Stepping back in time: delicate architecture in Luke Azzopardi’s Opium Addict

A few Saturdays ago, on a cool evening, I made my way to the capital city for yet another fashion-related event. This time, however, it was not a conventional fashion show with a catwalk and seated attendees. The construct of the event was designed to reflect the theme of the clothes, which on viewing hark back to eras such as the turn of the century and the 1920s. Both periods celebrated boundless opportunities and peaks of creativity in garment design. The raffish sensuality and courageous choices in the materials, colours, and designs back then were enough to give women excitement to last them for weeks but to make them yearn for more at the same time.


Azzopardi’s choice of ambience and setting were indeed reminiscent of the period drama Mr Selfridge, which revolved around the first department store that presented women with the most wondrous silks and pieces beyond their imagination. A mix between this and Moulin Rouge, Azzopardi’s 2016 collection entitled The Opium Addict was presented at Camilleri Paris Mode in Merchant Street. The latter was transformed into an emporium of sorts, where models were wearing dreamlike, fetishist creations by the talented and visionary Gozitan designer. As the bespoke shop opened its doors to a few guests at a time, I awaited my turn feeling simultaneously relaxed and intrigued. On the one hand, the pedestrian car-less area outside the shop made it possible for the sprawl of attendees to enjoy a glass of Prosecco and catch up on latest news whilst waiting to enter, as they listened on to the harp play on. On the other hand, the anticipation mounted and was indeed satisfied once I made my way in and encircled the models to snap a few photos and admire the intricate structural designs.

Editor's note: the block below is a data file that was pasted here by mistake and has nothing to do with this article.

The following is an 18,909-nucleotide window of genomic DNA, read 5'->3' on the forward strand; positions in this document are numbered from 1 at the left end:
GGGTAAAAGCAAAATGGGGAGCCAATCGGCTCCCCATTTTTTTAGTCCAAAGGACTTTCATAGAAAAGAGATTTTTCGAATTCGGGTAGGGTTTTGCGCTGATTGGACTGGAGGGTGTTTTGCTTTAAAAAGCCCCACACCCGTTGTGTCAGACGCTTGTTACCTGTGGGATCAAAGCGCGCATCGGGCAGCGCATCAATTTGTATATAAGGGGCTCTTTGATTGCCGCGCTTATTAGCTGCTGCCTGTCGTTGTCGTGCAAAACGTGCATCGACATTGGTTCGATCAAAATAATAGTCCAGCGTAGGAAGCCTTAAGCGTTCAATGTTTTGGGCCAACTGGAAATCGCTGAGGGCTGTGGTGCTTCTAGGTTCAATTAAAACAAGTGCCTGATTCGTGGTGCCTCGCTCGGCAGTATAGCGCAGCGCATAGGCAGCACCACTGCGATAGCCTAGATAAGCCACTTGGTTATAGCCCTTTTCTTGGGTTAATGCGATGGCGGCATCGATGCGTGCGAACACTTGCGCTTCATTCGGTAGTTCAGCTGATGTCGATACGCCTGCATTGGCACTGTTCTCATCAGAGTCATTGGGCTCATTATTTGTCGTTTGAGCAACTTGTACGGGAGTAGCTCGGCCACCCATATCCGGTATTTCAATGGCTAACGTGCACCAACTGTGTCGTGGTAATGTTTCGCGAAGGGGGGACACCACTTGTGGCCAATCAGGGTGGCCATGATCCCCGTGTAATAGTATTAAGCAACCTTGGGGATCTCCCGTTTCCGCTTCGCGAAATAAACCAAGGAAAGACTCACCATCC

In this cabinet of curiosities, as the event was subtitled, there were a number of models showcasing floral-themed designs. The colour green was predominant and its opulence was contrasted with the dreamier whites, one that could easily be worn as a bridal gown. To match, a male model donned a crisp white suit. Together in a tableaux, they seemed to be cast in a scene from a Tolstoy novel, as a rich pair of nobles tired and disinterested after a ball.


That is the success of this event, though, as it conjured up different feelings and contrasting settings, or at least that was my reaction. Another interesting addition was having a model in the shop window instead of a mannequin, clad in a luscious forest green velvet piece that seemed to emerge from the greenery above. This tableaux was complemented by the harpist outside.



Back inside, the green took a slightly brighter shade in two different cuts. The corset-like gown was imagined and designed to create a flattering figure for the model or whoever wears such a creation. In fact, the designer revealed that the clothes were created with the models in mind, which explains the perfect fit. This is an important concept for designing, because it is not just about the dress or the garment, but it is also about the person wearing it who will ultimately tell the story.


Well done, Luke, once again you have enthralled us and proven that your designs are a feat of structural engineering that create more than wearable garments. They give frisson of excitement to the onlooker and wearer alike.




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